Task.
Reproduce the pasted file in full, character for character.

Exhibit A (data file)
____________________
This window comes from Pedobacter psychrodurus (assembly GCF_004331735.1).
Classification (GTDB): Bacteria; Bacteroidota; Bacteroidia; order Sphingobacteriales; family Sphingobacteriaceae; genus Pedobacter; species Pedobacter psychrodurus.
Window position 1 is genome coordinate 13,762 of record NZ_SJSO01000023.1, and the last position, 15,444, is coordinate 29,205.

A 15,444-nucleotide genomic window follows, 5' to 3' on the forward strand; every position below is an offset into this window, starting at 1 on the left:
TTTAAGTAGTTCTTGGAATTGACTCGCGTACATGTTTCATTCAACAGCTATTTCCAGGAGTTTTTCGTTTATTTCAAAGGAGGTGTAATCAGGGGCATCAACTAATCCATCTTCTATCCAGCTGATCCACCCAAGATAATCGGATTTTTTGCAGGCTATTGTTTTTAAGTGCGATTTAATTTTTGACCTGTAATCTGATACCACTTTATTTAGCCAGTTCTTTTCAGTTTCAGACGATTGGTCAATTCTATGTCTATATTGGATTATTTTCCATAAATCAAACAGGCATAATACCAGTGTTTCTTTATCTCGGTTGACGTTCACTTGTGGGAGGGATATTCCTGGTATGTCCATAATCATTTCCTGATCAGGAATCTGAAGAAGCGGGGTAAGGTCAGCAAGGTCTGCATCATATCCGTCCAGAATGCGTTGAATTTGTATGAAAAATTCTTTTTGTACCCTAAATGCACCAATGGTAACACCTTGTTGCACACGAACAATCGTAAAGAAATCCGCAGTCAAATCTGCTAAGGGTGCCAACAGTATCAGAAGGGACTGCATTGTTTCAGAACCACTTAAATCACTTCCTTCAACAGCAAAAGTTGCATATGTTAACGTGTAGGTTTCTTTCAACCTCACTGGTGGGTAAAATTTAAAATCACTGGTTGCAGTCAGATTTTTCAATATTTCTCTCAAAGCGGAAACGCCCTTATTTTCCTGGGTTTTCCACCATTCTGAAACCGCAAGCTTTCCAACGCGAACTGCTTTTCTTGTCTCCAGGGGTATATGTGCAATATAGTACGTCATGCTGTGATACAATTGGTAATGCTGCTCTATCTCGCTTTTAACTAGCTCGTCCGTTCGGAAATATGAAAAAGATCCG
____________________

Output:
This window comes from Pedobacter psychrodurus (assembly GCF_004331735.1).
Classification (GTDB): Bacteria; Bacteroidota; Bacteroidia; order Sphingobacteriales; family Sphingobacteriaceae; genus Pedobacter; species Pedobacter psychrodurus.
Window position 1 is genome coordinate 13,762 of record NZ_SJSO01000023.1, and the last position, 15,444, is coordinate 29,205.

A 15,444-nucleotide genomic window follows, 5' to 3' on the forward strand; every position below is an offset into this window, starting at 1 on the left:
TTTAAGTAGTTCTTGGAATTGACTCGCGTACATGTTTCATTCAACAGCTATTTCCAGGAGTTTTTCGTTTATTTCAAAGGAGGTGTAATCAGGGGCATCAACTAATCCATCTTCTATCCAGCTGATCCACCCAAGATAATCGGATTTTTTGCAGGCTATTGTTTTTAAGTGCGATTTAATTTTTGACCTGTAATCTGATACCACTTTATTTAGCCAGTTCTTTTCAGTTTCAGACGATTGGTCAATTCTATGTCTATATTGGATTATTTTCCATAAATCAAACAGGCATAATACCAGTGTTTCTTTATCTCGGTTGACGTTCACTTGTGGGAGGGATATTCCTGGTATGTCCATAATCATTTCCTGATCAGGAATCTGAAGAAGCGGGGTAAGGTCAGCAAGGTCTGCATCATATCCGTCCAGAATGCGTTGAATTTGTATGAAAAATTCTTTTTGTACCCTAAATGCACCAATGGTAACACCTTGTTGCACACGAACAATCGTAAAGAAATCCGCAGTCAAATCTGCTAAGGGTGCCAACAGTATCAGAAGGGACTGCATTGTTTCAGAACCACTTAAATCACTTCCTTCAACAGCAAAAGTTGCATATGTTAACGTGTAGGTTTCTTTCAACCTCACTGGTGGGTAAAATTTAAAATCACTGGTTGCAGTCAGATTTTTCAATATTTCTCTCAAAGCGGAAACGCCCTTATTTTCCTGGGTTTTCCACCATTCTGAAACCGCAAGCTTTCCAACGCGAACTGCTTTTCTTGTCTCCAGGGGTATATGTGCAATATAGTACGTCATGCTGTGATACAATTGGTAATGCTGCTCTATCTCGCTTTTAACTAGCTCGTCCGTTCGGAAATATGAAAAAGATCCG